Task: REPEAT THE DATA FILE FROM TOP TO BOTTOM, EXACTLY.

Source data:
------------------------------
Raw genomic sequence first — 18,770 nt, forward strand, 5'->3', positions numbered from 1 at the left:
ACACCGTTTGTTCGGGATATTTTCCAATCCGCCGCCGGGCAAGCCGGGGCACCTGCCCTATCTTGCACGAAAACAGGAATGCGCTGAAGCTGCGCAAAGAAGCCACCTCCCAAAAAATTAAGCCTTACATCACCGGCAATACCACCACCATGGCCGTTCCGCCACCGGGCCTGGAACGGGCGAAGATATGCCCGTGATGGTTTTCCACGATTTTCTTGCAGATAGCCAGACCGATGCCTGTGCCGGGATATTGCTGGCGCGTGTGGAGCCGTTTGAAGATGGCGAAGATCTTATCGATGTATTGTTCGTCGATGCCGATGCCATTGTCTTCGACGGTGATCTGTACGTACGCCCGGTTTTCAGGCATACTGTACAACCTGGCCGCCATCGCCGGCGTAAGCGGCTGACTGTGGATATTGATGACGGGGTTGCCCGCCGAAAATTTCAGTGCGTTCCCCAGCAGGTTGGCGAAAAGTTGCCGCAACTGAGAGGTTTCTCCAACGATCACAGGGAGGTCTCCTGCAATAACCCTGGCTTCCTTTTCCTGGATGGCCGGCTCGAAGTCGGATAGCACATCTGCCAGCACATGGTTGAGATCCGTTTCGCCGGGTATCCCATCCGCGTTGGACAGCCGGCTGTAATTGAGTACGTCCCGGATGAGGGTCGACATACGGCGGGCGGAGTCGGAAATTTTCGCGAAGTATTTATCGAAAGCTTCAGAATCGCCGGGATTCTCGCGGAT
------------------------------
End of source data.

Raw genomic sequence first — 18,770 nt, forward strand, 5'->3', positions numbered from 1 at the left:
ACACCGTTTGTTCGGGATATTTTCCAATCCGCCGCCGGGCAAGCCGGGGCACCTGCCCTATCTTGCACGAAAACAGGAATGCGCTGAAGCTGCGCAAAGAAGCCACCTCCCAAAAAATTAAGCCTTACATCACCGGCAATACCACCACCATGGCCGTTCCGCCACCGGGCCTGGAACGGGCGAAGATATGCCCGTGATGGTTTTCCACGATTTTCTTGCAGATAGCCAGACCGATGCCTGTGCCGGGATATTGCTGGCGCGTGTGGAGCCGTTTGAAGATGGCGAAGATCTTATCGATGTATTGTTCGTCGATGCCGATGCCATTGTCTTCGACGGTGATCTGTACGTACGCCCGGTTTTCAGGCATACTGTACAACCTGGCCGCCATCGCCGGCGTAAGCGGCTGACTGTGGATATTGATGACGGGGTTGCCCGCCGAAAATTTCAGTGCGTTCCCCAGCAGGTTGGCGAAAAGTTGCCGCAACTGAGAGGTTTCTCCAACGATCACAGGGAGGTCTCCTGCAATAACCCTGGCTTCCTTTTCCTGGATGGCCGGCTCGAAGTCGGATAGCACATCTGCCAGCACATGGTTGAGATCCGTTTCGCCGGGTATCCCATCCGCGTTGGACAGCCGGCTGTAATTGAGTACGTCCCGGATGAGGGTCGACATACGGCGGGCGGAGTCGGAAATTTTCGCGAAGTATTTATCGAAAGCTTCAGAATCGCCGGGATTCTCGCGGAT